TIDAL POWER - THE BENEFITS
Research – sponsored by the UK government (Energy White Papers 2003, 2005 and 2007) – has shown that Tidal Power could contribute at least 4500MW (equivalent to the demand of 7 cities the size of Edinburgh) of the UK’s annual requirement by 2020 and Lunar Energy intends to capture a sizeable proportion of this market opportunity. The 2005 Report by Black & Veatch (see downloads section)
on behalf of the Carbon Trust estimated extractable UK tidal resources at 6% of the total UK electricity market worth £18 billion per annum. In current terms one is looking at a conservative valuation of the UK market share for tidal power of over £1 billion annually. One only has to turn to the potential resource in the channel of the Pentland Firth to see the likely under-estimate of the tidal power resource available. Professor Stephen Salter of Edinburgh University says he believes the Pentland Firth could produce as much as 10-20 gigawatts (GW) of electricity - Hunterston B nuclear power station produces 1GW.
The commitment of the UK government to tidal energy is illustrated by its setting up of:
- The Marine Renewable Development Fund (MRDF) with an initial investment of £50 million
- The European Marine Energy Centre (EMEC) based in Orkney. EMEC has been jointly set up with the European Union (EU) to test and demonstrate wave and tidal energy devices.
- The recent establishment (October 2006) of the Marine Energy Accelerator (MEA) by the Carbon Trust. A major new initiative to support the development of marine renewable energy.
In addition the Scottish Parliament is also committed to the renewable energy sector. In addition the Scottish Parliament is also committed to the renewable energy sector.
||‘The Scottish Executive has set ambitious targets for increasing the % of electricity from renewable sources. The targets are 18% by 2010 and an ‘aspirational’ target of 40% by 2020’
Enterprise & Culture Committee Renewable Energy in Scotland
PREDICTABLE: tidal streams are predictable and thus enable accurate forecasts of future power take-off. Wind and wave technology are dependent on variable sources – tidal power relies on the gravitational pull of the moon and the sun to create currents in the earth’s oceans. Anyone who has watched the tide coming in and going out knows that this pattern can be predicted far into the future. By harnessing tidal power one is locking into an energy field that can be predicted with confidence over the long term.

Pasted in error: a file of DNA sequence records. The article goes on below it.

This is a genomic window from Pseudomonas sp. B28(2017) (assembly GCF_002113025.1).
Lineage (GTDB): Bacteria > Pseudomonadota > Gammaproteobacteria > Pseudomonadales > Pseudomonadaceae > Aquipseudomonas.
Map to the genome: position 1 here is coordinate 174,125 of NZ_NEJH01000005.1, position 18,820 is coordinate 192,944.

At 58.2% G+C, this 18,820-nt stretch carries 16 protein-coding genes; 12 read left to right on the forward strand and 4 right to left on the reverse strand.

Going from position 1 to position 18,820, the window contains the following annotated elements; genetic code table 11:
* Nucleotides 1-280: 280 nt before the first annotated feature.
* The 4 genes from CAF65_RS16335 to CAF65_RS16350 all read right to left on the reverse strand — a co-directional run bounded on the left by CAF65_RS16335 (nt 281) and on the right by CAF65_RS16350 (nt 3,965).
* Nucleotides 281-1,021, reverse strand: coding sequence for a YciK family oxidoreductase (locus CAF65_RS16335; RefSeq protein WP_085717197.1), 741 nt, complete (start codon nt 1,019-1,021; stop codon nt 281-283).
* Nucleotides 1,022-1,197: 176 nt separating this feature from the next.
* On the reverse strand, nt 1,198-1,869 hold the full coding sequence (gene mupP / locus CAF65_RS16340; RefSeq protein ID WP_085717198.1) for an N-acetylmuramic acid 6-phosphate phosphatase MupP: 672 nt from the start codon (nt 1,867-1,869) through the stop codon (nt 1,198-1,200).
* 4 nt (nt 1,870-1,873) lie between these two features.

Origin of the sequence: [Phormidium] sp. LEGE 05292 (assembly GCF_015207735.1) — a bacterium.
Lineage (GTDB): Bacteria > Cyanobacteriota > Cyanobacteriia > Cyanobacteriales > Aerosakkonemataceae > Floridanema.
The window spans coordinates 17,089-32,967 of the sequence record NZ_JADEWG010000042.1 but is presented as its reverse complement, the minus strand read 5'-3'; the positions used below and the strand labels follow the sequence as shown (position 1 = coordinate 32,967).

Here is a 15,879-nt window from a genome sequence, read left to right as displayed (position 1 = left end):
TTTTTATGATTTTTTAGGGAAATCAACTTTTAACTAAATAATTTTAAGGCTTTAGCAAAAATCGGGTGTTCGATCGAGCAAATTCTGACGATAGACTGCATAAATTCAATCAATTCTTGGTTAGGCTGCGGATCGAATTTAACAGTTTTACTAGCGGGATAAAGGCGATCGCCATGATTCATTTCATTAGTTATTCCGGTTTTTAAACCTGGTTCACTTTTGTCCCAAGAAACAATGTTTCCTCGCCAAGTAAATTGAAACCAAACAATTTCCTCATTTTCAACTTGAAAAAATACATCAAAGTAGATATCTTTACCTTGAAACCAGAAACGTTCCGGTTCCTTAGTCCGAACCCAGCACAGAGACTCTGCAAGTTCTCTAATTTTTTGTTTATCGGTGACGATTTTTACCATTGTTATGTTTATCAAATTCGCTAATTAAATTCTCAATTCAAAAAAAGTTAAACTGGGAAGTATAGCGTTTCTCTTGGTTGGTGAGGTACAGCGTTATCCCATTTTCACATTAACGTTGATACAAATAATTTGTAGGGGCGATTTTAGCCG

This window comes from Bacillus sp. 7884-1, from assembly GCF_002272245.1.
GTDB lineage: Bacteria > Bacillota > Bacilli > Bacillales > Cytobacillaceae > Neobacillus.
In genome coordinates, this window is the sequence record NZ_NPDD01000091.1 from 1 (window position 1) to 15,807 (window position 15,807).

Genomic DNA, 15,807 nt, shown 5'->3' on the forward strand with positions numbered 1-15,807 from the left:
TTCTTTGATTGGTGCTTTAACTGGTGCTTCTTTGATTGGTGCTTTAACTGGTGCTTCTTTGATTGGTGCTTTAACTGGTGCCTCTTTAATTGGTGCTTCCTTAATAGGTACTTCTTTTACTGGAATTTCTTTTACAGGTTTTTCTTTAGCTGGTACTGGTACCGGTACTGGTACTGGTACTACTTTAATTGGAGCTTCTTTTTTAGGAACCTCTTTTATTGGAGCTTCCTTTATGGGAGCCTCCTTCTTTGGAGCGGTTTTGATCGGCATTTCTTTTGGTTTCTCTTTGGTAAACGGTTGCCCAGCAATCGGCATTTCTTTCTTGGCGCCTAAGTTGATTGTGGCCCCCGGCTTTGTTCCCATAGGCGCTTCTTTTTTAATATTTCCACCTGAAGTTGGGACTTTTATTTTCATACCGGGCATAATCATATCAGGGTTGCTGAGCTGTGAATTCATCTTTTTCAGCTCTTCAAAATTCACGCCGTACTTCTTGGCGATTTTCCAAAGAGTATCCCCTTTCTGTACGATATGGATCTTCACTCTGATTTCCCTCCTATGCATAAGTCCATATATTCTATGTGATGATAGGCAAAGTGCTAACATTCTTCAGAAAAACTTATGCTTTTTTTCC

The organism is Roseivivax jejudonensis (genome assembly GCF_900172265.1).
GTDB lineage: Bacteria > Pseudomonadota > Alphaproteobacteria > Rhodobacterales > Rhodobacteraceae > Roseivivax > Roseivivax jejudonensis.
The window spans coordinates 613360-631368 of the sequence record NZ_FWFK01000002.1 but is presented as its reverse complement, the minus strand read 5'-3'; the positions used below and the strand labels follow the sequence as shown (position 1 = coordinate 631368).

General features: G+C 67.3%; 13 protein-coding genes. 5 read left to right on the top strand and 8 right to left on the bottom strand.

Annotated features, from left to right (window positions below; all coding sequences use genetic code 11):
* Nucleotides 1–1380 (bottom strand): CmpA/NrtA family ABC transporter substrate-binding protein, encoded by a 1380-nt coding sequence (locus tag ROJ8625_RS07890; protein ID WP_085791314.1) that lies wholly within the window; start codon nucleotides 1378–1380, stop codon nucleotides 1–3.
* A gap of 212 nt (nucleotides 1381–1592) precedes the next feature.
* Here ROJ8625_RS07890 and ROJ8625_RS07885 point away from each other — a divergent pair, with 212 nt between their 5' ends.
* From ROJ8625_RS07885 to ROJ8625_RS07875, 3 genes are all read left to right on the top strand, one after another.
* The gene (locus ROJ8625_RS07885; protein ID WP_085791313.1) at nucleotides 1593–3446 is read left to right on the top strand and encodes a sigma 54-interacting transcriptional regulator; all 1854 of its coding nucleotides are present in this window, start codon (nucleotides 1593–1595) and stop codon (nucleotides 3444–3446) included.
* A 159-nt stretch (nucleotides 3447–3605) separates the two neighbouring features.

INVISIBLE:most tidal power systems and all wave power units are highly visible and because they are not based on the seafloor have two drawbacks. They impose themselves on the environment in the same way that wind turbines do. They have the potential to be a surface hazard to other ocean users. The Lunar Energy Tidal Turbine (LTT) is completely invisible. The LTT sits on the seabed and according to the Electric Power Research Institute (EPRI) North American Study - June 2006
(see downloads section) as well as their economic assessment paper into the feasibility of a San Francisco Tidal In-Stream Power Plant would only need 46 metres of depth to safely accommodate the largest vessels travelling on the surface.
ECONOMIC: the environmental/economic case for harnessing tidal power is clearly intimately linked to the necessity to control the development of greenhouse gases and carbon dioxide in the atmosphere. This coupled with the decline in UK indigenous energy supplies makes a strong economic case for the profitable development of a thriving marine renewable sector within the energy industry.
Lunar Energy has the management and technological skills to be a brand leader in this developing 21st. century technology.